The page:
Preached at Cornerstone Church in Cascade, IA on October 25, 2015
Today marks our last Sunday focusing on the Third Person of the Trinity. To be honest, I am a little sad, for there is still so much that could be said. In fact, because the Spirit is God, there is an infinite amount that could be said, for God is unsearchable.
For those who have found this sermon series on the Holy Spirit interesting and you want to go deeper, I encourage you to read “Forgotten God” by Francis Chan. You can find a link to it on our website. Also, for those who are reading through Wayne Grudem's Systematic Theology, there are good sections on the Holy Spirit.. Lastly, I have been reading through the Holy Spirit by Sinclair Ferguson, and I have found it extremely helpful. It is a little heavy, but not to bad.
Before we get into today’s sermon, let us briefly review what we have learned up to this point. First we learned that God is One, in three persons. We call this mystery the Trinity. One of those persons of the Trinity is the Holy Spirit. The Holy Spirit is fully God, yet separate in personhood. The Holy Spirit is not an impersonal force, but instead is a personal God. Each person of God has a specific role. The general role of the Holy Spirit is the manifestation of all that God is, or to say it another way He is the proceeding power of the attributes of God. He proceeds originally from the Father, but also equally from the Son. Last week we examined this proceeding power in the lives of God’s elect at the time of regeneration. The power of God that blows into the life of God’s chosen, birthing them into spiritual life and giving them eyes to see the glory of God in the face of Jesus Christ. Without the Spirit of God regenerating us, we would never have the capacity to trust in Jesus as our Lord and as our Savior.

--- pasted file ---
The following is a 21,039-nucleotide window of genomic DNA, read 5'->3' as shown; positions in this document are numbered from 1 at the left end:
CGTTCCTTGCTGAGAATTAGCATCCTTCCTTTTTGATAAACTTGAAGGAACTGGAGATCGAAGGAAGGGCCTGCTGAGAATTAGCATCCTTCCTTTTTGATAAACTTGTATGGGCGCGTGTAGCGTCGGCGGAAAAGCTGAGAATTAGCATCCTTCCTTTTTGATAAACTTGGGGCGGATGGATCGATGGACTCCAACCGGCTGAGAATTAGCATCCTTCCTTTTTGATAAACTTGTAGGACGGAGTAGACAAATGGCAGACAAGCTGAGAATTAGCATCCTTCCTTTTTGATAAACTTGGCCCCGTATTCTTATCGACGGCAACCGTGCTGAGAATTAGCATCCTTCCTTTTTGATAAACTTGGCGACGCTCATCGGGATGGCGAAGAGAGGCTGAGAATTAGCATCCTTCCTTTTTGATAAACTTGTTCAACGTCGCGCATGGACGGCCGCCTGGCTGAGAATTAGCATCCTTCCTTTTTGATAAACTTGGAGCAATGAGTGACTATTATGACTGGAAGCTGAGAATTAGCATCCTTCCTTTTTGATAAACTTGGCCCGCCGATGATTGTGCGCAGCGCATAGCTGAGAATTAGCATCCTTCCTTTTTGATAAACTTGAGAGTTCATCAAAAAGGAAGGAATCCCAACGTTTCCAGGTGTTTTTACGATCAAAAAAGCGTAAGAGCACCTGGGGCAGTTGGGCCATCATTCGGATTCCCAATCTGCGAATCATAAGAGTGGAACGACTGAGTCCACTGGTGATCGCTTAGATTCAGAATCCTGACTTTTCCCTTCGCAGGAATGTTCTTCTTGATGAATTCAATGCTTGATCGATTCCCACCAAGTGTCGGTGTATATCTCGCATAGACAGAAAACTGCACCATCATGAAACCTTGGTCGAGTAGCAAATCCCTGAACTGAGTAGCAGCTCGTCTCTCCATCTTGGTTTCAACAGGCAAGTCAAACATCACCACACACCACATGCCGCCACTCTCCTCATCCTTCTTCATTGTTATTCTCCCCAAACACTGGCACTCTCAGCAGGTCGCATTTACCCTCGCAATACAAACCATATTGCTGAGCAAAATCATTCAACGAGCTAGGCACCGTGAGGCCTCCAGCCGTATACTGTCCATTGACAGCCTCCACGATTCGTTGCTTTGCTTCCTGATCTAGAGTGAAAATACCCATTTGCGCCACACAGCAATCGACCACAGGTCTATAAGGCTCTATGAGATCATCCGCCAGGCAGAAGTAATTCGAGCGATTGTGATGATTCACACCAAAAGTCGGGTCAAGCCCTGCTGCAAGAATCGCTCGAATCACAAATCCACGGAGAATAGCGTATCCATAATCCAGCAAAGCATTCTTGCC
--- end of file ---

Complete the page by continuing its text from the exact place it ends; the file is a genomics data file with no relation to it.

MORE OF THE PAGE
Today we are going to take the next step and examine the working of the Holy Spirit in the life of a believer. We will begin where we left off last week. Turn in your Bibles to Ezekiel 36:22
As I said, last week we saw that this outpouring of the Spirit described in Ezekiel is what we call regeneration. It is what Jesus was unpacking for Nicodemus in John 3. The description that Jesus used was being born again. As Jesus said, without this new spiritual birth you cannot see the Kingdom. Spiritual birth is a prerequisite to loving Jesus. This spiritual birth is caused by the Holy Spirit.
Put My Spirit within You